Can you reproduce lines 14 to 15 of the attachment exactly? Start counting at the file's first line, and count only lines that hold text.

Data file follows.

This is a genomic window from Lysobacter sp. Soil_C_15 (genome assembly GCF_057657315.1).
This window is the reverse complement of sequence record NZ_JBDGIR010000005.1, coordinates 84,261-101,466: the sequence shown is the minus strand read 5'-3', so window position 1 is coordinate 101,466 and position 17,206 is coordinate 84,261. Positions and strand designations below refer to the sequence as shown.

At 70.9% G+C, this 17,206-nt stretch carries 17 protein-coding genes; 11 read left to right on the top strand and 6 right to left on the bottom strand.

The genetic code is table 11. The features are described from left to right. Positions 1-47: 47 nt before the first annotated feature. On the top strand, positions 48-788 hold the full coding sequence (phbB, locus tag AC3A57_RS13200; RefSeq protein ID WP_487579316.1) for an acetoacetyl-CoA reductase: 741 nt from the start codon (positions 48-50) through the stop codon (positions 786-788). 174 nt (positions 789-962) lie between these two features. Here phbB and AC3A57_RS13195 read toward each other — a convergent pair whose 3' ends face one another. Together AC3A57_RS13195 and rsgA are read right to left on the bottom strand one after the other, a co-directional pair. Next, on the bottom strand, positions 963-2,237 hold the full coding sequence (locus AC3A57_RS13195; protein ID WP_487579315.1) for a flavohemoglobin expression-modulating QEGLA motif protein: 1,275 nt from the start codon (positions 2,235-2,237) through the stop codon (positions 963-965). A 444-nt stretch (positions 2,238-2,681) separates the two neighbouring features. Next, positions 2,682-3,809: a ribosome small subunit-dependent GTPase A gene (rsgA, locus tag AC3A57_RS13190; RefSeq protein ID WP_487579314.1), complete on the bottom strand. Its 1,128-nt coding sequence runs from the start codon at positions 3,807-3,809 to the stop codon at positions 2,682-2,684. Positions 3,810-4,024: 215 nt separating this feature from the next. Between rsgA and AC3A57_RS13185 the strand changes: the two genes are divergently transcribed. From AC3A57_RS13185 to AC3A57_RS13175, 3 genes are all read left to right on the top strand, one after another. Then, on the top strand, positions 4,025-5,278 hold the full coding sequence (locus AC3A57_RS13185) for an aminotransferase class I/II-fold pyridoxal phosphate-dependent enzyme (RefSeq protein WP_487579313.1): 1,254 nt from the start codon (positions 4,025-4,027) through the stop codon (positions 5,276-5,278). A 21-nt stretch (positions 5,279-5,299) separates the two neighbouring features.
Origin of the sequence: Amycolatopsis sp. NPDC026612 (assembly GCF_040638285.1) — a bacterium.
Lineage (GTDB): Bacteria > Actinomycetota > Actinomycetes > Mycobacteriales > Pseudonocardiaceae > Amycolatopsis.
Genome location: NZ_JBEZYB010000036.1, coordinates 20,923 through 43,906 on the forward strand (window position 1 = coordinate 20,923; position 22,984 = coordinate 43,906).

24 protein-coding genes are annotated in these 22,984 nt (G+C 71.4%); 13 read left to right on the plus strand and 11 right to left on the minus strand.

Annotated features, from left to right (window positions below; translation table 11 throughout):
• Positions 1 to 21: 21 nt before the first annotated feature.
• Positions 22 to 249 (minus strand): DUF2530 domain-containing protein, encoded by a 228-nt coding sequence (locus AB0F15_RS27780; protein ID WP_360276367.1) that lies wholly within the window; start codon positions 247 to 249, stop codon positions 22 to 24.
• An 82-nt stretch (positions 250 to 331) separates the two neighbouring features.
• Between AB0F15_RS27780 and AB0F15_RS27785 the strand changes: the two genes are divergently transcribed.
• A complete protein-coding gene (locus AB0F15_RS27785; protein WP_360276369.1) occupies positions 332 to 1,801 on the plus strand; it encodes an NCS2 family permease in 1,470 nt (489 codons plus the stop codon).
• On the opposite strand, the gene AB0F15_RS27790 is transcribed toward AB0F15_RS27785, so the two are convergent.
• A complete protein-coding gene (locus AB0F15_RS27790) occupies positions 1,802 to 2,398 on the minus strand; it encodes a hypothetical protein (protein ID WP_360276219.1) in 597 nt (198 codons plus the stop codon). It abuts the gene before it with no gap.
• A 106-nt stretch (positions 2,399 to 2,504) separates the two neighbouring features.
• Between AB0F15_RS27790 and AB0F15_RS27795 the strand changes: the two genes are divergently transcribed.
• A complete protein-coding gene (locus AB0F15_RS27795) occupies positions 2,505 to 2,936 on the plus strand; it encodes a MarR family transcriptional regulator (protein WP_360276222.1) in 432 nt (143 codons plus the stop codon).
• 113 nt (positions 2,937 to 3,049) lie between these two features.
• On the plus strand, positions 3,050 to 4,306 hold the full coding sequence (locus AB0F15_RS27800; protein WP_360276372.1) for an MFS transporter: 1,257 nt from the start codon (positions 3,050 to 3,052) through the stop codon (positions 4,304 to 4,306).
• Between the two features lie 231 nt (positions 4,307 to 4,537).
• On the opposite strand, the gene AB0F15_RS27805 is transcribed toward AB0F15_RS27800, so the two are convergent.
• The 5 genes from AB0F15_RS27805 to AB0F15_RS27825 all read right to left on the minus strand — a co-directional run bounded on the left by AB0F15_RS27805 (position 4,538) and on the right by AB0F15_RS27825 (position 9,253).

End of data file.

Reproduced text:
• A complete protein-coding gene (locus AB0F15_RS27785; protein WP_360276369.1) occupies positions 332 to 1,801 on the plus strand; it encodes an NCS2 family permease in 1,470 nt (489 codons plus the stop codon).
• On the opposite strand, the gene AB0F15_RS27790 is transcribed toward AB0F15_RS27785, so the two are convergent.